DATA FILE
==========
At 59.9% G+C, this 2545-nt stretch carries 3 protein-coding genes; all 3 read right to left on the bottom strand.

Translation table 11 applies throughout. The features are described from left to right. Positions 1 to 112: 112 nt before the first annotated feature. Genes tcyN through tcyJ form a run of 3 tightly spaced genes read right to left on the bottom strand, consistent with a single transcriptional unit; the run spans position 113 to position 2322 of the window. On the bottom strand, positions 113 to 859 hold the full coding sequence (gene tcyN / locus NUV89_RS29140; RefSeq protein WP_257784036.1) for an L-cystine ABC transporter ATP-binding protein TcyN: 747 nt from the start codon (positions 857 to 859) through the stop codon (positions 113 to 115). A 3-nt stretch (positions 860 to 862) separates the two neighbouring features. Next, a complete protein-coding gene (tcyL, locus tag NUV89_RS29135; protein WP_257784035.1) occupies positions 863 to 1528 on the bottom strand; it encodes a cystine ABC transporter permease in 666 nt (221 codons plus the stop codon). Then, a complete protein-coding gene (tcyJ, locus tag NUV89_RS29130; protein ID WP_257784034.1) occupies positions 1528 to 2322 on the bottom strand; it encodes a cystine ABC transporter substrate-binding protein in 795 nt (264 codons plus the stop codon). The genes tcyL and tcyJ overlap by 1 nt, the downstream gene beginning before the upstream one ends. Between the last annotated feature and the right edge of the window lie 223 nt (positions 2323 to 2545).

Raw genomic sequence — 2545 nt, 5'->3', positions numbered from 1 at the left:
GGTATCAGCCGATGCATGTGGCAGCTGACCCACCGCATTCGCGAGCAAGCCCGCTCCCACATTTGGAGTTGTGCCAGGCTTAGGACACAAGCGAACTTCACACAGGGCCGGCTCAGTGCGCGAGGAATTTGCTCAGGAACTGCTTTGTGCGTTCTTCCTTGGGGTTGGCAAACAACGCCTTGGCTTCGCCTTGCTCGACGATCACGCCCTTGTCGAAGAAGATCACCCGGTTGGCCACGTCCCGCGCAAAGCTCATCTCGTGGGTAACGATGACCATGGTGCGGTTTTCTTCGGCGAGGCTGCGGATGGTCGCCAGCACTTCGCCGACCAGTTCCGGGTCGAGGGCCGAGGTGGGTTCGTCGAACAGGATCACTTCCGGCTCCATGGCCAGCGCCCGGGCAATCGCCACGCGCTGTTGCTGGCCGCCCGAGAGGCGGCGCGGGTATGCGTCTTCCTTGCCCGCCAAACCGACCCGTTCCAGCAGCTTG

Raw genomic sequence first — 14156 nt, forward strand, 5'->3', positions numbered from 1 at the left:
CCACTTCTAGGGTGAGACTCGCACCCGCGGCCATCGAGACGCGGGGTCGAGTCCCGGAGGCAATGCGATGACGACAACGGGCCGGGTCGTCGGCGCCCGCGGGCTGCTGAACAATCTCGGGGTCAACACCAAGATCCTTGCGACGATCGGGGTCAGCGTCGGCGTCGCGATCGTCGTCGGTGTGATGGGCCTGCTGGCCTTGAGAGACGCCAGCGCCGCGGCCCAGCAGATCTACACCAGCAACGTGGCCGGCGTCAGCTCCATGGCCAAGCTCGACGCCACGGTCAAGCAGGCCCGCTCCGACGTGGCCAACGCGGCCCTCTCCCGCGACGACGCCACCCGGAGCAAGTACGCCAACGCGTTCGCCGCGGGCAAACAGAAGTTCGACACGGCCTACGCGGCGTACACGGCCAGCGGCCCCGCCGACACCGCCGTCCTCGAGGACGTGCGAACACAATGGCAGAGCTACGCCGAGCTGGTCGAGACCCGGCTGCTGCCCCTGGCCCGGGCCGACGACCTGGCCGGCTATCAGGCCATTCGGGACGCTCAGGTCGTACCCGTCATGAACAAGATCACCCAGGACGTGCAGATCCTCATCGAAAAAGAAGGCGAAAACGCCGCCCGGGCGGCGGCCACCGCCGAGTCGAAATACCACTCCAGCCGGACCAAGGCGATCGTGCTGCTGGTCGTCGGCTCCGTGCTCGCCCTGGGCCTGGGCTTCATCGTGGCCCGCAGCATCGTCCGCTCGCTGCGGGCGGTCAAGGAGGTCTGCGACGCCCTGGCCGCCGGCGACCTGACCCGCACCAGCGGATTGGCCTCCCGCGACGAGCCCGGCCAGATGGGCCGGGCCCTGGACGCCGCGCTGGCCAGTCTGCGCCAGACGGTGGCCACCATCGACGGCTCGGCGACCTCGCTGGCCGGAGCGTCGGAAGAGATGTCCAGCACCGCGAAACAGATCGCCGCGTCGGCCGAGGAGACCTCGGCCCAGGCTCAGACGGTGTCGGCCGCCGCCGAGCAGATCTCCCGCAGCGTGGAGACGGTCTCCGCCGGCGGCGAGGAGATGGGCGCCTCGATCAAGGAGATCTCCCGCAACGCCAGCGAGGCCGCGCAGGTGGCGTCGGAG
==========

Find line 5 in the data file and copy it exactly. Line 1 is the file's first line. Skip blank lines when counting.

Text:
Raw genomic sequence first — 14156 nt, forward strand, 5'->3', positions numbered from 1 at the left: